As a child, I liked Gilliam’s family fantasy films best. As a middle-aged adult with stints in print journalism, vague memories of expense accounts, and many trips to Vegas under my belt, Fear and Loathing speaks to me more than it ever did before, and of all the latter-period Gilliam films now feels like the crown jewel. He perfected controlled chaos with two performers who were extremely game and used the drug haze as a perfect pretext to merge fantasy and reality for his favorite blend. Early ’90s political correctness, before it became an easy buzzword, was an unholy alliance of scolds on both the left and right, and Gilliam wanted to offend all of them while still advocating for a better world. That’s a tough mix and one he himself doesn’t always get right. With Thompson’s words as his guide, though, he nailed it in ’98.

The movie does largely omit one key detail – Thompson brought Acosta with him on the initial Vegas assignment to cover a race so that the two of them could talk about a murder case that the former didn’t feel safe discussing around Acosta’s bodyguards and allies. All involved felt that an unresolved plot strand would create a narrative tension that couldn’t be resolved satisfactorily – and anyway, this is the story of “Raoul” and “Gonzo,” and not Thompson and Acosta, wink-wink. Even though they both swore to their dying days that the book was true, the movie doesn’t have to be, and since it’s not a documentary, inherently isn’t.

History and Mystery

Fortunately for the history buffs and everyone else, the bonus disc comes loaded with extras to place the movie in context. Video footage of the real Acosta reading from his books doesn’t resemble his crazed movie counterpart in the least, though the audio of Thompson reading a tribute to him resembles Del Toro’s performance pretty well. A 1978 British documentary reuniting Thompson with artist Ralph Steadman desperately wants to be more radical in form than it’s allowed to be; English actor Edward Judd’s flat readings from the book make Depp’s even more impressive. The young-ish Hunter back then tried to present as a more normal family guy, trapped by his persona and already planning a funeral that wouldn’t happen until decades later. Nowadays, we’d identify the behavior he displays here as evident panic attacks, which he self-medicates with weed and drunk driving.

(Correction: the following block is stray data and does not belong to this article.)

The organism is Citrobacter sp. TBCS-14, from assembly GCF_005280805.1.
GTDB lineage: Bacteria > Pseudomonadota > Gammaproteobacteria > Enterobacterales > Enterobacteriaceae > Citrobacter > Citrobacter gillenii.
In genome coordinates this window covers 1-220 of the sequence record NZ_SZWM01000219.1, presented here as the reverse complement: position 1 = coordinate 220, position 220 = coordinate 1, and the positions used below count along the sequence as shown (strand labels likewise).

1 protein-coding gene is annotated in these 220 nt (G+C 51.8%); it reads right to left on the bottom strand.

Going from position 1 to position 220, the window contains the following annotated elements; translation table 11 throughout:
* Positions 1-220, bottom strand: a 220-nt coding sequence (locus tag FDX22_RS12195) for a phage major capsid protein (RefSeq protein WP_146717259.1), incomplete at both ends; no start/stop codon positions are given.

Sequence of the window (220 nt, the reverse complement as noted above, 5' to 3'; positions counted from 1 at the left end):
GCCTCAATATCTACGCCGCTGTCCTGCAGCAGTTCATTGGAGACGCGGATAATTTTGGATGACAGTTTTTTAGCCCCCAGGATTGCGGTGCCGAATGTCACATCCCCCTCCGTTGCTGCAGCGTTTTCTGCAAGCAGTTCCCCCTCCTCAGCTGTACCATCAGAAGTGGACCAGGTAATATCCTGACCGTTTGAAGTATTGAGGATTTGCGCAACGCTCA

The elder Hunter appears in other segments, visiting the movie set and giving Depp a witch doctor mask as a present. This man feels more fully merged with the Duke persona – he’s a crazy grandpa who likes to mess with people and test them. A young Depp reads some of their back and forth letters on camera, which evince a heavy level of insult humor that steps right up to the line of personal offense before tactical retreats.